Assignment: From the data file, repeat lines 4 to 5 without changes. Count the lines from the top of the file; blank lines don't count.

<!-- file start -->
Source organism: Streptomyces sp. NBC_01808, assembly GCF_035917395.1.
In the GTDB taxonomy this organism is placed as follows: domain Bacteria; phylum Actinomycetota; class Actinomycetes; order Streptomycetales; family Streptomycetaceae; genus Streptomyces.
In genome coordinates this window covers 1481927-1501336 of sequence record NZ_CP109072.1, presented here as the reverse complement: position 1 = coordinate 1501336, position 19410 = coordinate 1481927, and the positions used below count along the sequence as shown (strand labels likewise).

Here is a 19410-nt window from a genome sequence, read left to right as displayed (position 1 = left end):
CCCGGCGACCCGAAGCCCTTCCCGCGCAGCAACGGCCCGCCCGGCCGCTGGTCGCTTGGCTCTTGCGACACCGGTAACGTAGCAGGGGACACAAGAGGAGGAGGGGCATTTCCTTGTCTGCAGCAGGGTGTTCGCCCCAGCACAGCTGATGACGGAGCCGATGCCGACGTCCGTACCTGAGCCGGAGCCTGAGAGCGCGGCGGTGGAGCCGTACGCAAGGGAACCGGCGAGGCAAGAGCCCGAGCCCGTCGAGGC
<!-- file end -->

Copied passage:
Here is a 19410-nt window from a genome sequence, read left to right as displayed (position 1 = left end):
CCCGGCGACCCGAAGCCCTTCCCGCGCAGCAACGGCCCGCCCGGCCGCTGGTCGCTTGGCTCTTGCGACACCGGTAACGTAGCAGGGGACACAAGAGGAGGAGGGGCATTTCCTTGTCTGCAGCAGGGTGTTCGCCCCAGCACAGCTGATGACGGAGCCGATGCCGACGTCCGTACCTGAGCCGGAGCCTGAGAGCGCGGCGGTGGAGCCGTACGCAAGGGAACCGGCGAGGCAAGAGCCCGAGCCCGTCGAGGC